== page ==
We perform Monte Carlo (MC) simulations of a two-dimensional lattice gas model with two diffusing species, “tracers”, and “crowders”. The system Hamiltonian is , where the sum is over nearest neighbor pairs and refer to vacancy, tracer, and crowder particle types, respectively. At most one particle may occupy each lattice site, and vacancies are reminiscent of background solvent. Crowders have attractive nearest neighbor interaction energy , and can thus undergo phase separation as a function of temperature and density. All other interactions are excluded volume only, with . Thus, tracers have no energetic preference to aggregate with each other or bond to crowders. The dimensionless parameter sets the energy scale in our model, where and are independent parameters. The simulation cell is a square lattice of dimension with periodic boundary conditions in the y-direction only. In the initial state, crowders are randomly distributed throughout the simulation cell with a density . We impose a density gradient of the tracer species along the x-direction by introducing a tracer-emitting source along the left side of the cell and a tracer-absorbing sink along the right side; that is, we impose the boundary condition that tracer density at and at .

Both tracer and crowder species diffuse via nearest neighbor hops implemented via the Metropolis algorithm Metropolis et al. (1953). The particle hopping rule implemented in this model is analogous to a model of diffusive percolation for “blind ants” where particles hop by choosing a site from all neighboring sites Selinger and Stanley (1990). Particles may only move into a neighboring site if it is vacant. Thus, if there are no vacancies present, the system arrests and no further diffusion can occur. As tracers emerge from the source and are absorbed in the sink, the number of tracers changes with time while the number of crowders remain constant. Simulations were run for system size for at least Monte Carlo steps, where each Monte Carlo step represents one attempted move per lattice site. Each simulation time step is defined as one attempted Monte Carlo move per lattice site. Such long simulations are necessary to allow the system to reach steady state, even for such relatively small system sizes. We perform ten discrete simulation runs for each point in the phase space defined by (, ). Simulated ensemble for each point in the phase space is constructed by averaging over the last 10% data of each simulation to capture the steady state behavior.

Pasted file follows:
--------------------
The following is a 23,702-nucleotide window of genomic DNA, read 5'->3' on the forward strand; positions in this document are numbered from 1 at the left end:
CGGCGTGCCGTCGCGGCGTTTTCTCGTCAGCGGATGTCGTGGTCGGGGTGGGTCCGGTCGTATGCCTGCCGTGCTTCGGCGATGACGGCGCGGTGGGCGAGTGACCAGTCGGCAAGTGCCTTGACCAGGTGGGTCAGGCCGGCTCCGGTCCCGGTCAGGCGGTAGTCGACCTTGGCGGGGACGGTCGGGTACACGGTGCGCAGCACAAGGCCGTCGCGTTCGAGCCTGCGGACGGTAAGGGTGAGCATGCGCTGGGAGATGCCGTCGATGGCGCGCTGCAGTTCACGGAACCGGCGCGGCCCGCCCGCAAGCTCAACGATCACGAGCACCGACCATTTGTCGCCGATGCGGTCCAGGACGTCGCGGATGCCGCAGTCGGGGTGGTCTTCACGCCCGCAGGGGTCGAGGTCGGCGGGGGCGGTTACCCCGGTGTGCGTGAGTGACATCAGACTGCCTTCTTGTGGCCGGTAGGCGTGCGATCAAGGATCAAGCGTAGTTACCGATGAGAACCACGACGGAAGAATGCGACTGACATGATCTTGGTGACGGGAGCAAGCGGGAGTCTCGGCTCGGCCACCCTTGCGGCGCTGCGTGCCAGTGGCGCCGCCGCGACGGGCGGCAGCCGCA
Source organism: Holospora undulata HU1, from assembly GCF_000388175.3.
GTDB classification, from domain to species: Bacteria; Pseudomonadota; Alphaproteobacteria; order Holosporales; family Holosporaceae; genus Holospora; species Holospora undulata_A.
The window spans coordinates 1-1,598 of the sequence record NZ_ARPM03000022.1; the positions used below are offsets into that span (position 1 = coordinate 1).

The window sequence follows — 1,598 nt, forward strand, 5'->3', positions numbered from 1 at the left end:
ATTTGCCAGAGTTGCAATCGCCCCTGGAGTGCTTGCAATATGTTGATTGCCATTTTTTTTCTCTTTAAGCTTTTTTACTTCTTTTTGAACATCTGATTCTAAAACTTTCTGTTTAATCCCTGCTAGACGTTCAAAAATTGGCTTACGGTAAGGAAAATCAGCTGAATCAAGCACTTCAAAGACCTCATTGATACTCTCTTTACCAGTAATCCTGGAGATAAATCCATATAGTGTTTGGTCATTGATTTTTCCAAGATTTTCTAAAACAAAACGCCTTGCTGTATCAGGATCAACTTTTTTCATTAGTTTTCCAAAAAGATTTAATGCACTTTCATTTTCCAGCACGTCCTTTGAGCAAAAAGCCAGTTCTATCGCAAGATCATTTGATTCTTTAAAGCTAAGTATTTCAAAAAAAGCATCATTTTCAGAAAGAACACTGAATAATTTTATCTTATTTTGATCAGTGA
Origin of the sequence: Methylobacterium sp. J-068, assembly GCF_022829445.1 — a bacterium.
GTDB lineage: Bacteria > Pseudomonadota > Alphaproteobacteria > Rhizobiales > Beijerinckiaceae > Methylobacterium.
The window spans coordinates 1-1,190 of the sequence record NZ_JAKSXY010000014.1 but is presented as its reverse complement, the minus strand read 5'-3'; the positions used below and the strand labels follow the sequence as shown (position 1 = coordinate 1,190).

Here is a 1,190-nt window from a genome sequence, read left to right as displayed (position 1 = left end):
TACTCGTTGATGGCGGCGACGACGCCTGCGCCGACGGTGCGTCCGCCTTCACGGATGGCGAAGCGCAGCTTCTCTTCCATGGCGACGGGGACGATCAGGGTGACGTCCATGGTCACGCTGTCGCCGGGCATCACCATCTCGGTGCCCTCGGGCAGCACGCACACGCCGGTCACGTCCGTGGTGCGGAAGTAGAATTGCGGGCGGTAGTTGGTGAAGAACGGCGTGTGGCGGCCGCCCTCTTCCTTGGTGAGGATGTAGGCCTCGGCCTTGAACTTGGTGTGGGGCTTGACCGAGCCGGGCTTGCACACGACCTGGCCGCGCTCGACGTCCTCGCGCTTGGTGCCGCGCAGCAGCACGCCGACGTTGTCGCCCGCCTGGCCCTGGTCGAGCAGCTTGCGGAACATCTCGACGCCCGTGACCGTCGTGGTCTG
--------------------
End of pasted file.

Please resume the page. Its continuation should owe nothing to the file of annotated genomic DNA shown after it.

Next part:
We examine the interaction of diffusive transport and microstructural evolution in this model system. We assume Fick’s law diffusion, where tracer flux () is calculated by counting the number of tracer particles annihilating at the sink per unit length and per unit time; Net tracer flux is computed by counting the rate of tracers annihilating at the sink per unit length per unit time. We define the net diffusivity of tracers as , and define as the net diffusivity of tracers in the absence of crowders. The quantity is thus calculated as tracer flux (with crowders) normalized by the tracer flux in the absence of crowders.

Crowder particles represent a lattice gas and at low temperature they phase separate into clusters which gradually coarsen. The presence of tracer diffusion alters this microstructural evolution: crowders drift toward the sink and form clusters which may be compact, elongated in the direction of tracer flow, or flattened against the sink. Likewise, diffusive transport of tracers is strongly affected by clustering of crowders which represent sticky mobile obstacles.